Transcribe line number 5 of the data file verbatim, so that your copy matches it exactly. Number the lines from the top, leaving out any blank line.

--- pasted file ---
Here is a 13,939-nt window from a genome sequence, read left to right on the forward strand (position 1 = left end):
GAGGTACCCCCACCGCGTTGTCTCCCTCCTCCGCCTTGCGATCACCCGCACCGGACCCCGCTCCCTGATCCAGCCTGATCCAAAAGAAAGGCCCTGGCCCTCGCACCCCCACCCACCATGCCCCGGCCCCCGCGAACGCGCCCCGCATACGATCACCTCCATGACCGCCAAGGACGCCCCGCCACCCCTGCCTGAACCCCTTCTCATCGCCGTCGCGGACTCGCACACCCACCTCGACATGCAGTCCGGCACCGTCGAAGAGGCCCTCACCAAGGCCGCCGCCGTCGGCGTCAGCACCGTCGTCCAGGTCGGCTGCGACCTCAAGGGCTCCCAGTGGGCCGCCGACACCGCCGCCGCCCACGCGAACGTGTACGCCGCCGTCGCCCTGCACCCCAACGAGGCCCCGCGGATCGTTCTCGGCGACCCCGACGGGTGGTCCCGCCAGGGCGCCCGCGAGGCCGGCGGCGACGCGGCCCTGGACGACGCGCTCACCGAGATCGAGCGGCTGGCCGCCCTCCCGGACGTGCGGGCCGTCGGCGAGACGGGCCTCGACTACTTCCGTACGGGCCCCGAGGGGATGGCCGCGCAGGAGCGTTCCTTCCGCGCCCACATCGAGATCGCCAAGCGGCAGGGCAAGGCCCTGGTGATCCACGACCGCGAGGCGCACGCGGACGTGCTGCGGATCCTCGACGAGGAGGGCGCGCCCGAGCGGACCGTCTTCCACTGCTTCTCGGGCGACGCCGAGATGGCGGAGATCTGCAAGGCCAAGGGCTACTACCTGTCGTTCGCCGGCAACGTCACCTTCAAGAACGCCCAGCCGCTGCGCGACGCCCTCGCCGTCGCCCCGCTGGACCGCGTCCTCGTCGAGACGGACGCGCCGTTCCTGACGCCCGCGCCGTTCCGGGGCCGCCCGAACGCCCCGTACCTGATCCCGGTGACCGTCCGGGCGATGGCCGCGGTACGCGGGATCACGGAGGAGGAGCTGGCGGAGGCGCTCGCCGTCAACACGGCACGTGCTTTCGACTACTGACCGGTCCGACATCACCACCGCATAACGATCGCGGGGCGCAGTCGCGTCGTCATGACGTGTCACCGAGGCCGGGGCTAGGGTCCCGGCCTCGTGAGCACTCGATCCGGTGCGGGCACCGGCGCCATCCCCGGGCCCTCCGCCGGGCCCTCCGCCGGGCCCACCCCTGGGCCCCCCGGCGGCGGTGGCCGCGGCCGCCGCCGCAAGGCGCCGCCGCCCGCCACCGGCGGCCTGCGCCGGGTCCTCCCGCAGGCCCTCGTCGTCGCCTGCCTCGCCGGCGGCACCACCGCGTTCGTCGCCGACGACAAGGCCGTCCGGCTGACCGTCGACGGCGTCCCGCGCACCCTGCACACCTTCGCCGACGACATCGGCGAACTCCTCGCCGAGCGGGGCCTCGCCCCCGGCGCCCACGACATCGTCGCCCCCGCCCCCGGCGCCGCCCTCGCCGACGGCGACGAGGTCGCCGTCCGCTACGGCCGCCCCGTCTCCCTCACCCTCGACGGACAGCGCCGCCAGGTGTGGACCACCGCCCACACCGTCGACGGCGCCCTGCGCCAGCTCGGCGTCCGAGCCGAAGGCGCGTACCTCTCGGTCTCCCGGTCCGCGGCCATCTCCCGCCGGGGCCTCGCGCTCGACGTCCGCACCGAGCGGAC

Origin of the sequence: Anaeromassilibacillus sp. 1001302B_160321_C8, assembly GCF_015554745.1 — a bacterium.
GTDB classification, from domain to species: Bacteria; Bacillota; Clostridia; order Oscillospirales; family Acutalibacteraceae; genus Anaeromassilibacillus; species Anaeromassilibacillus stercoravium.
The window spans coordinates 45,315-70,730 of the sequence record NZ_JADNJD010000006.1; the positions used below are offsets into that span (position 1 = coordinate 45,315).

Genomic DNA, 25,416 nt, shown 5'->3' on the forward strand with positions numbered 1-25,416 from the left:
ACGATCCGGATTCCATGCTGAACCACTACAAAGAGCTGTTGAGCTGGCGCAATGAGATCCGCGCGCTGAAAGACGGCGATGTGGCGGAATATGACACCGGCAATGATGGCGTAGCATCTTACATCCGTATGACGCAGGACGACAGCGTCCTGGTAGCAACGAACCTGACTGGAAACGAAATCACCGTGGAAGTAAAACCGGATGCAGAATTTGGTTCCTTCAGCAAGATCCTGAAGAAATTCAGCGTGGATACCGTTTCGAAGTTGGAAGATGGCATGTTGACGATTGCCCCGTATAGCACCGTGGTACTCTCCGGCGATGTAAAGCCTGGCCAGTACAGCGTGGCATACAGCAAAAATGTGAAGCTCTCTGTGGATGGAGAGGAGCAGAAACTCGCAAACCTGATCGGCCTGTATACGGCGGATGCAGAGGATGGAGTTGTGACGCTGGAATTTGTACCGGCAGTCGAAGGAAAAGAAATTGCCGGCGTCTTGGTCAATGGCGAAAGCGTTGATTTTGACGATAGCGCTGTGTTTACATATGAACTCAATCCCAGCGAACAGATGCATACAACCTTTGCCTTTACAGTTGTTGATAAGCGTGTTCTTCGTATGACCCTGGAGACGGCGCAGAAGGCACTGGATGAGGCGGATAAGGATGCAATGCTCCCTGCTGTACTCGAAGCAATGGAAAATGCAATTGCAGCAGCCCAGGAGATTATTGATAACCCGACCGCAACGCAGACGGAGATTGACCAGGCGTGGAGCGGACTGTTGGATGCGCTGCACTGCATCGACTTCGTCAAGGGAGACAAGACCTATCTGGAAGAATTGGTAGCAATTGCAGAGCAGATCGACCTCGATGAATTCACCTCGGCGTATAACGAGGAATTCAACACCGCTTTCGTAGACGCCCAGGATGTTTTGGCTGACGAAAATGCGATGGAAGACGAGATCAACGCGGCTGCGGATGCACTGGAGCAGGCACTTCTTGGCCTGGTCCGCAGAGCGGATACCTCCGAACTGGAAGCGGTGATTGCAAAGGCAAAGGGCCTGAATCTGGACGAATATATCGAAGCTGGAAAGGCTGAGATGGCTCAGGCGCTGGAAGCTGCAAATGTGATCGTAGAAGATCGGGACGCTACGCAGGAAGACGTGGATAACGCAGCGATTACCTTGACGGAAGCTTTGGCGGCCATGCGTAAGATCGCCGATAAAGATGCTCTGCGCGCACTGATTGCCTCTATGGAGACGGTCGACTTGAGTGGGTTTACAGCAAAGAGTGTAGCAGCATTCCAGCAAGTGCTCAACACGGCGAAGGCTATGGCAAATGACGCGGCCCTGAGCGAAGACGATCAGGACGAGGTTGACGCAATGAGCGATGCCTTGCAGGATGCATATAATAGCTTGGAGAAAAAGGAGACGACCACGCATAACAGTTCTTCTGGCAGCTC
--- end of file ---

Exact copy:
The window spans coordinates 45,315-70,730 of the sequence record NZ_JADNJD010000006.1; the positions used below are offsets into that span (position 1 = coordinate 45,315).